You sleep through your alarm; you spring out of bed frantically trying to get ready and sprint out the door to the car. Only to find your car covered in frost. Yes, frost. It may seem as though those days are far away but with temperatures dropping, there's no such thing as being too prepared.
Giving yourself an extra ten minutes to prepare yourself will make sure that you and your car are ready for the journey ahead.
But of course, before you pick up your car keys, you'll need to check the road conditions. If the roads are looking icy, the first question you need to ask yourself is whether you really need to travel at all. If you do, it's best to keep to the main roads as they're more likely to be gritted. If you're making a long journey, check the weather conditions for the route you plan to travel and your destination too. The weather may well differ along your way.
During the winter months, keep a de-icer and a good scraper in the car. Before setting off, make sure you clean any frost or ice from all the windows so that you can see clearly.
Set off gently in second gear and try avoiding high revs. Higher gears will improve your control when on the move and avoid wheel spins. The important thing when moving is to get your speed right – don't go too fast, that will risk losing control. But keeping moving where possible, even if only at a slow pace. This is especially important when you're going uphill.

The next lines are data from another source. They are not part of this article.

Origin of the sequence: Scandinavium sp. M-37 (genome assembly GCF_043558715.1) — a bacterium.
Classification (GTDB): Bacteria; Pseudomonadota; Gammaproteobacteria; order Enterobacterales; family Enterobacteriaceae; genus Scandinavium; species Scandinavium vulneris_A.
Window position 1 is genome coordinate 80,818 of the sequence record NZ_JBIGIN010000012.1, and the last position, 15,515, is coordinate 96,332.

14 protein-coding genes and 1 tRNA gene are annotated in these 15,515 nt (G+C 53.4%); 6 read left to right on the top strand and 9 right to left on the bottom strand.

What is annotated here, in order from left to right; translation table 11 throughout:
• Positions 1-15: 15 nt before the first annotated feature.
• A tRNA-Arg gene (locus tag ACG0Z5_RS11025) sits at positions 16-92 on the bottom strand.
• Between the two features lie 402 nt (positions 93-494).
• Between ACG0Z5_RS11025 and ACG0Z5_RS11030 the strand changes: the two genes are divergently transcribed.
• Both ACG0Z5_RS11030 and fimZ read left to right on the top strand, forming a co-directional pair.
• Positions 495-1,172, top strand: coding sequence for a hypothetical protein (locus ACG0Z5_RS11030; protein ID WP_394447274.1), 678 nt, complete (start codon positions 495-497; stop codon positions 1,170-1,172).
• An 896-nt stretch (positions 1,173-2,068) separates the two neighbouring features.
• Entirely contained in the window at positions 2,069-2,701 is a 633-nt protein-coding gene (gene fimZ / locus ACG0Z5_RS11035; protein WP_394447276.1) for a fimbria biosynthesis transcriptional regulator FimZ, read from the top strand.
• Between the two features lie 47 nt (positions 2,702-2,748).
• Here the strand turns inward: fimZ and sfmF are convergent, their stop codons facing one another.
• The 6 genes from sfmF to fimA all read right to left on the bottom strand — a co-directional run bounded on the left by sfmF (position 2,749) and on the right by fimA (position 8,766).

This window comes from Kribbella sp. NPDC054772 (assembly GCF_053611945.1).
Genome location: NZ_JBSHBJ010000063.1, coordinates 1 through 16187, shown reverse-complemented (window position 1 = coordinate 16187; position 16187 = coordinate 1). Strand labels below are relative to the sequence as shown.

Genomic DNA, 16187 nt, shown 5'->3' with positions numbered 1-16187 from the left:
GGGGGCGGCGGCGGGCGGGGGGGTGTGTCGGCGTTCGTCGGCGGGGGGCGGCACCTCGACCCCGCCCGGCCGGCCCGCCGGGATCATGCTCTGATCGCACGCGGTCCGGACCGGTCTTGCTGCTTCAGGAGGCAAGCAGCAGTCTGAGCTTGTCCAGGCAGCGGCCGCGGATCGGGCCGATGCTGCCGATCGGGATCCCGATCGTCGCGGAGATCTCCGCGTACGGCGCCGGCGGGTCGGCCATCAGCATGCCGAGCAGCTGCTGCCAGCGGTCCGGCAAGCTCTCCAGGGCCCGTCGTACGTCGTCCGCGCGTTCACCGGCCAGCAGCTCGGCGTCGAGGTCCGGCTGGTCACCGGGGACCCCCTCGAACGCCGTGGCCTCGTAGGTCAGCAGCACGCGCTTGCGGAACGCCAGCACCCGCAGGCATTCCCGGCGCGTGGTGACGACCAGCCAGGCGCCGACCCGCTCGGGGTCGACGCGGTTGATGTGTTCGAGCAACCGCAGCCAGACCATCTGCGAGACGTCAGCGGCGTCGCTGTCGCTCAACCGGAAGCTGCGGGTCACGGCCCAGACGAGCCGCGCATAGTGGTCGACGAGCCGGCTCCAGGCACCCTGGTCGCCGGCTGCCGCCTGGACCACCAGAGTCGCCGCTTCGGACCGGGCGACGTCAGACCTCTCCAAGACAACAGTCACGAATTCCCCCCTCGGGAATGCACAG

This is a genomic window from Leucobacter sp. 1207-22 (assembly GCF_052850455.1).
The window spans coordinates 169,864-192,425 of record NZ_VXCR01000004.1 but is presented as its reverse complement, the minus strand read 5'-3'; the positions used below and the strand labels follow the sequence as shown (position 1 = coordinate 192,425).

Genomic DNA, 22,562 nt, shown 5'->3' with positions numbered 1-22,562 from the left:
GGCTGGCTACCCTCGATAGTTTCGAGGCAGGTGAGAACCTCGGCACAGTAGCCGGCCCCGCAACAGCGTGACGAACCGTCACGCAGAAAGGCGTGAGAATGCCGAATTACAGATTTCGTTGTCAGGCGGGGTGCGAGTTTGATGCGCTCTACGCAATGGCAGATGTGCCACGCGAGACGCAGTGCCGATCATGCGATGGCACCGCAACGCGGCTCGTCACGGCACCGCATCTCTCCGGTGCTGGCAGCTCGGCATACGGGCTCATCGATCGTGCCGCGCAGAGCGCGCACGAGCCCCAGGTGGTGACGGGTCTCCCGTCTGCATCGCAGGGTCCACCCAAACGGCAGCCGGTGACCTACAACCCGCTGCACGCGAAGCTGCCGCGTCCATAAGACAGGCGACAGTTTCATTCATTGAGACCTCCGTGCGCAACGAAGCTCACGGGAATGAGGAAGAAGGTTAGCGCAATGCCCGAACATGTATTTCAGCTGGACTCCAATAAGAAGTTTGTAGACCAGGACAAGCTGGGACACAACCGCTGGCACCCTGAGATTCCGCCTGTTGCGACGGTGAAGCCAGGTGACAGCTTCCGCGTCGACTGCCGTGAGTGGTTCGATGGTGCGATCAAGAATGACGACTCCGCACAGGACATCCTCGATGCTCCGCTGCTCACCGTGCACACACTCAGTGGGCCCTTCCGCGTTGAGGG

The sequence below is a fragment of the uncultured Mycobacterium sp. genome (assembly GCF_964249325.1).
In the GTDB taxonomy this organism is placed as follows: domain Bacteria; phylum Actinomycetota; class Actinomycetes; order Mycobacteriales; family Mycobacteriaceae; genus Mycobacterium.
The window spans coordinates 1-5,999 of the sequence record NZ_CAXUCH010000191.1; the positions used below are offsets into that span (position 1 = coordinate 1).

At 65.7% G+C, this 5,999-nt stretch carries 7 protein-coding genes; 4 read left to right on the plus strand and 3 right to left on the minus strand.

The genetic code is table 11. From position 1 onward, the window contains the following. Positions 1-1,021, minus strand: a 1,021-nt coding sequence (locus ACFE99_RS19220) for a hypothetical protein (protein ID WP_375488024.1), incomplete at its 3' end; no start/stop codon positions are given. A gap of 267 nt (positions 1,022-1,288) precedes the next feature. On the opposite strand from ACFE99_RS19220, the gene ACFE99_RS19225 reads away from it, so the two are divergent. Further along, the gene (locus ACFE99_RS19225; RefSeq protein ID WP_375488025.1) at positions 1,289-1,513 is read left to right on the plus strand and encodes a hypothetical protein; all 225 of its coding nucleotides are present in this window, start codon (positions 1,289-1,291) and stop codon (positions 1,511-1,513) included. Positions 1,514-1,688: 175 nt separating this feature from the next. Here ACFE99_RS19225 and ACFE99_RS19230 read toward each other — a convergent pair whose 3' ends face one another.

On ice, stopping distances increase by up to 10 times, so leave much more distance than usual between you and the car in front. You'll need to plan so you're not relying on your brakes to stop - on ice they may not do that for you. On bends, approaching junctions, and going downhill, reduce your speed early so you have control and are in a suitable gear before driving through them.
If you feel like your car is losing grip, take your foot off the accelerator, and point the front wheels to where you want to go. Braking, accelerating or steering harshly will only unsettle the car. Only use your brakes if you can't steer out of trouble. If you do skid, steer into it.